Michael McKenzie Sr. is an Executive Principal at The University of Texas Charter School for the Division of Diversity and Community Engagement. In this role, Michael provides comprehensive leadership for charter schools in the Houston, Texas region. Michael is also a Leadership Internship Coach for Teachers College, Columbia University in the Summer Principals Academy - New Orleans program.
Michael has been a teacher, turn-around principal, and school leadership development coach. In addition, he has been a fellow at Raise Your Hands Texas’ Harvard Leadership Institute, Loyola Institute of Politics and Houston A+ Challenge Regional Principal Leadership Academy.
Michael’s leadership in urban education has resulted in three secondary schools rising out of ‘unacceptable or failing’ status and he has implemented robust student culture programming that resulted in a combined suspension decline of 65%. Additionally, Michael’s instructional leadership has produced improvement in mathematics performance as well as substantial growth in ACT scores for the first-generation college goers. Michael’s is inspired to lead and support the next generation of change-agents who will own the challenge of creating, operationalizing and sustaining culturally relevant educational models that close community-gaps and opportunity-gaps.
Michael earned his Maser of Education in Educational Leadership with emphasis on Urban Education and Curriculum & Instruction from Texas Southern University, and his Bachelor of Arts in Sociology and Anthropology from Millsaps College.
Fareeda Shabazz is the founding Principal of RTC Medical Preparatory High School, Chicago’s premier health science high school. Since the school’s inception, Fareeda has been charged with the overall development of the school, including marketing and branding, establishing viable and sustainable partnerships within the Illinois Medical District, developing a student-focused college-preparatory curriculum, recruiting talented and dedicated teachers, and providing extensive professional development for all teachers and staff. Since the school’s opening in 2013, it has obtained CPS highest school rating and students have surpassed the District average on the ACT. In addition to her work in Chicago, Fareeda has worked with students and educators in Los Angeles as a school director and in Boston as a Principal Intern. She served as an administrator for 2 years before her current position at RTC Medical Prep.
Prior to becoming a Principal, Fareeda taught middle and high school English and coached and supervised teachers as an instructional leader and master teacher.
Fareeda earned her Master of Education in School Leadership from Harvard University and her Bachelor of Science degree from Howard University and holds advanced degrees in education from Loyola University and National-Louis University.
Andrea Toussaint is currently an Assistant Principal at Medgar Evers College Preparatory School where she works closely with the Principal, Dr. Michael A. Wiltshire, administration, students and parents to further develop the Advanced Placement program. Andrea continues to teach, while being instrumental in a variety of academic and social programs the school provides.
Andrea began her teaching career under the leadership of Dr. Frank N. Mickens in 2003 at her alma mater, Boys and Girls High School (Brooklyn, New York). With the support of Dr. Mickens, Andrea quickly learned the dedication and patience needed to make a significant impact in a large urban community school. Identified by the school’s administration as a trailblazing young leader, she served as the Literacy Coach from 2005 to 2010.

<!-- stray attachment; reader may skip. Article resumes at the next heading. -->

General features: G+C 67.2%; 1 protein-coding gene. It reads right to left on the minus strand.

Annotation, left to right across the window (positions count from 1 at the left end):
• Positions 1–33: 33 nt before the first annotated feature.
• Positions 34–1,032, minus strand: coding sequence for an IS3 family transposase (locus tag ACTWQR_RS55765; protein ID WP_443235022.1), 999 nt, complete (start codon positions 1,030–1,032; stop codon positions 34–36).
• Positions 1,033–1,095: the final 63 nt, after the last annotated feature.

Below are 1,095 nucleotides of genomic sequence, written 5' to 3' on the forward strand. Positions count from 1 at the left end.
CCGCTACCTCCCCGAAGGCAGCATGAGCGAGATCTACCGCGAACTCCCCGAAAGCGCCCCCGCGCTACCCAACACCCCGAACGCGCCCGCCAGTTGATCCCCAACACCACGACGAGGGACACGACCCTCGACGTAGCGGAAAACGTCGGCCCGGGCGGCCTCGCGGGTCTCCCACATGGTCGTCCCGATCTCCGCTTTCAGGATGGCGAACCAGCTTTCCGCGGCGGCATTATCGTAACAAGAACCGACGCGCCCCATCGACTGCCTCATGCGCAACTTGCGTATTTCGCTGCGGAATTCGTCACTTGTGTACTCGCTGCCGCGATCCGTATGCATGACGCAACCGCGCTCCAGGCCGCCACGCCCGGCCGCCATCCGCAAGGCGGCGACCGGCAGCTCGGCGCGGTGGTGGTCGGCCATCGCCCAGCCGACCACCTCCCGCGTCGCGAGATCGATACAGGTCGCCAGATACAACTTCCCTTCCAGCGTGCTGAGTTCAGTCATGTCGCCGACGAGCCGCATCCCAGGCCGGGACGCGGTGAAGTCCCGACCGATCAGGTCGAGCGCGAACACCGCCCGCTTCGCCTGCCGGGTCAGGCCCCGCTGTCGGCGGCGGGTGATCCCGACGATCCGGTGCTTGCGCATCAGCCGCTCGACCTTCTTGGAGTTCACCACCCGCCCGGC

In 2011, as the Assistant Principal in charge of the Early Scholars Academy, Andrea created an environment where students felt safe and supported by caring adults who provided them with invaluable and enriching academic and extra curricular experiences. Under her guidance, all students enrolled in the Early Scholars Academy graduated from high school and matriculated to various institutions of higher education—from Howard University to Rensselaer Polytechnic Institute and Cornell University to name a few. In 2012, Long Island University recognized Andrea as New York City’s Secondary School Teacher of the Year.
Andrea also works with the New York City Men Teach Program, the Shawn Carter Foundation and the West Indian American Day Carnival Association to provide resources to teachers, students and families.
Andrea received her Master of Arts in Literacy Education from New York University in 2006 and her Master of Arts in Administration and Supervision from the College of St. Rose in 2008 after having earned her Bachelor of Arts in English Education from Lincoln University in 2002.
Monica Trejo was recently elected to serve as a school board member of the Tempe Elementary School District in Arizona. In addition, Monica is currently a Senior Program Coordinator at Arizona State University. In this role, she works in the Office of Entrepreneurship and Innovation focusing on K-12 education initiatives. Monica works with Title I schools in New York, Boston, Baton Rouge, Chicago and Phoenix to implement the Verizon Innovative Learning + design thinking program. She teaches students design thinking, entrepreneurship and STEAM skills.
Monica has worked as both a teacher and school administrator serving students across all grade levels. In 2012, she joined Teach for America-Phoenix and taught special education in the Tolleson Union High School District, where she also served as a site leader for her education association.
Monica earned her Master degree in Special Education from Arizona State University and her second Master degree in Education Leadership from Columbia University. She graduated summa cum laude with a Bachelors of Arts in Global Health and a minor in Anthropology from Arizona State University.